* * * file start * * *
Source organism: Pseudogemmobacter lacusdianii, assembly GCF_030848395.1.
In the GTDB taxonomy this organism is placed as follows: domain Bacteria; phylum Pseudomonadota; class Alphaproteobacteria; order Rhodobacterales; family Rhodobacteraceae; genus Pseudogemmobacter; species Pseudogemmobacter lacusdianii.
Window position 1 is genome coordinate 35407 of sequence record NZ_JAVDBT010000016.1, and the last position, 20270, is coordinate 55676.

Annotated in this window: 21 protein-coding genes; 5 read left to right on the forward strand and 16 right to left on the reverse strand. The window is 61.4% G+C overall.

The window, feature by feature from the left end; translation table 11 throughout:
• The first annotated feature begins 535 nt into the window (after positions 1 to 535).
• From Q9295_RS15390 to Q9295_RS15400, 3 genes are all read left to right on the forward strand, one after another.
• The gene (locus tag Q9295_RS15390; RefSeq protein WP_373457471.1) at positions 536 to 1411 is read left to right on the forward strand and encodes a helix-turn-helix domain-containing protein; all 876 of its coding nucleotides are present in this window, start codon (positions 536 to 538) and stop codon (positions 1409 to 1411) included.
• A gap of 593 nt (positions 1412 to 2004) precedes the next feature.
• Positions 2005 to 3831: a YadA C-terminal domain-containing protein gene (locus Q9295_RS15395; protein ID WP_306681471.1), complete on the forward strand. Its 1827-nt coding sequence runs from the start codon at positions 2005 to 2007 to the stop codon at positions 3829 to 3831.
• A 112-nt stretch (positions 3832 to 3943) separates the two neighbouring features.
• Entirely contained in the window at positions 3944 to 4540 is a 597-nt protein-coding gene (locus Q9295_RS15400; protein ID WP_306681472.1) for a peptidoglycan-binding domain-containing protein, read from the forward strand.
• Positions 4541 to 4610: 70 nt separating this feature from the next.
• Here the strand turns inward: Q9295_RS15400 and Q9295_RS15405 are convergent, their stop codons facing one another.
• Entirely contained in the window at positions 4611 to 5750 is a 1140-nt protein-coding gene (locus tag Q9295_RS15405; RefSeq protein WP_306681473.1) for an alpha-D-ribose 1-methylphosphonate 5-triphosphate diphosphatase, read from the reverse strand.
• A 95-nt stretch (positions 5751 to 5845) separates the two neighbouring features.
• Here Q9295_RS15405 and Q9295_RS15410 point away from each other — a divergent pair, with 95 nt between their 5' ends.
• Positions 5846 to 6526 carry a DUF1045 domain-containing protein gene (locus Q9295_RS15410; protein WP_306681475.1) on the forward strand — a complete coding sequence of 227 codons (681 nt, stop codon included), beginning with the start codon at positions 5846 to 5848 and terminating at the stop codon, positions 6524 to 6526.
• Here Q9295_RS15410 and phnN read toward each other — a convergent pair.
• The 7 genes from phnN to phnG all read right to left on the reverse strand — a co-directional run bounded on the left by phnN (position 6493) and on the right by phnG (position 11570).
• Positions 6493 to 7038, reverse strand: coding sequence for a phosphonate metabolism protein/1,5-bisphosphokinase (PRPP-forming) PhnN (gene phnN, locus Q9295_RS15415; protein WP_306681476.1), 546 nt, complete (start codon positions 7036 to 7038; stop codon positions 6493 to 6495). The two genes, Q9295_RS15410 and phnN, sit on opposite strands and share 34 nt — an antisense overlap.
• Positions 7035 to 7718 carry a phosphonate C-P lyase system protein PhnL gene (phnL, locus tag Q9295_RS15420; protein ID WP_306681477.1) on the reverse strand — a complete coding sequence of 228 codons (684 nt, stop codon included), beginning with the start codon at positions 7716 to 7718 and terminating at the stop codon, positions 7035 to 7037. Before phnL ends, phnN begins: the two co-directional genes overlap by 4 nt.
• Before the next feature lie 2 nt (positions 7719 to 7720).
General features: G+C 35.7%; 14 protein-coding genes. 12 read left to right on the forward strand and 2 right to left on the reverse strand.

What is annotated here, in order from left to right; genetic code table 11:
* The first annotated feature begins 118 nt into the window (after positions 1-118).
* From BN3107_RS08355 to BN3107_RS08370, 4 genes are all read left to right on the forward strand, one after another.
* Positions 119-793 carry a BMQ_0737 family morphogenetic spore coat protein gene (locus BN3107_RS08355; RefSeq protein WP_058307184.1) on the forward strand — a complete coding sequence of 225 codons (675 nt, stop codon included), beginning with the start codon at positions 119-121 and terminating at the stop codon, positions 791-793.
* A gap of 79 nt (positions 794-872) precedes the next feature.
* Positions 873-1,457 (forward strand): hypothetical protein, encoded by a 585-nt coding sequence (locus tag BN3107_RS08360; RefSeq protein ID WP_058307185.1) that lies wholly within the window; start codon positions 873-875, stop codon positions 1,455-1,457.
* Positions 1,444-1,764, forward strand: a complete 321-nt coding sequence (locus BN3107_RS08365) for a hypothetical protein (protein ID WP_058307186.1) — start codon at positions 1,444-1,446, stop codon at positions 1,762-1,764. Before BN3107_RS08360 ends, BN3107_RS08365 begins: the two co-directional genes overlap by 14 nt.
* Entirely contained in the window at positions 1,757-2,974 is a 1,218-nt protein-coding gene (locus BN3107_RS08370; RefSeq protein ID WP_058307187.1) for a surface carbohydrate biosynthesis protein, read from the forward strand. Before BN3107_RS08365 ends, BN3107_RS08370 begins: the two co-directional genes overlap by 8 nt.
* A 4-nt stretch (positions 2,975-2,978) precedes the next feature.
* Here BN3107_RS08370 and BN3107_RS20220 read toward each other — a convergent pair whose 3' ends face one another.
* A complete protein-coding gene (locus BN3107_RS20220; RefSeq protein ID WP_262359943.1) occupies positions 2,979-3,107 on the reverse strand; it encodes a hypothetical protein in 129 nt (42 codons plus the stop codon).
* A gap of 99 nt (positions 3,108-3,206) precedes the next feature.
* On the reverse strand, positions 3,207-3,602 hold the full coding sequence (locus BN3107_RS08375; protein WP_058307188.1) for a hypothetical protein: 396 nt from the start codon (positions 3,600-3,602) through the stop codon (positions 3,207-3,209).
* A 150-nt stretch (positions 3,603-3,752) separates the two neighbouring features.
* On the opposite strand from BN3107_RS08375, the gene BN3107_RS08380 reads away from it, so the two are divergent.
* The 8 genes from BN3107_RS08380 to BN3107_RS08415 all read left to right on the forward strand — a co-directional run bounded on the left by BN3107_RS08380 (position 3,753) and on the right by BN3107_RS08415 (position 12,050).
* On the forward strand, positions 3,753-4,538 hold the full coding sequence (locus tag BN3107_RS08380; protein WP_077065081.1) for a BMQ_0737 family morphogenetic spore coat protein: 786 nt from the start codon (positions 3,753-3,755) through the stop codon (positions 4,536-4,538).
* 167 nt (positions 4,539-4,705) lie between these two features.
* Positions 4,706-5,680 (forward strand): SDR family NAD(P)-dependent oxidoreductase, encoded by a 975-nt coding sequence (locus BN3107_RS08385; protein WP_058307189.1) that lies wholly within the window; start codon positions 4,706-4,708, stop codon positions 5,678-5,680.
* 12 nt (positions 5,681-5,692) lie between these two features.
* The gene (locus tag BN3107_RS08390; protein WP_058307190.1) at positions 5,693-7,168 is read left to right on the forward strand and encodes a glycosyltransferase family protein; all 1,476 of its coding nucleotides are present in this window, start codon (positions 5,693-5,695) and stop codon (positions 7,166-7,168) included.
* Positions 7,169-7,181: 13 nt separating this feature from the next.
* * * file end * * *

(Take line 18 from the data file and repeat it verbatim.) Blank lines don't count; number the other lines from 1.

• Positions 5846 to 6526 carry a DUF1045 domain-containing protein gene (locus Q9295_RS15410; protein WP_306681475.1) on the forward strand — a complete coding sequence of 227 codons (681 nt, stop codon included), beginning with the start codon at positions 5846 to 5848 and terminating at the stop codon, positions 6524 to 6526.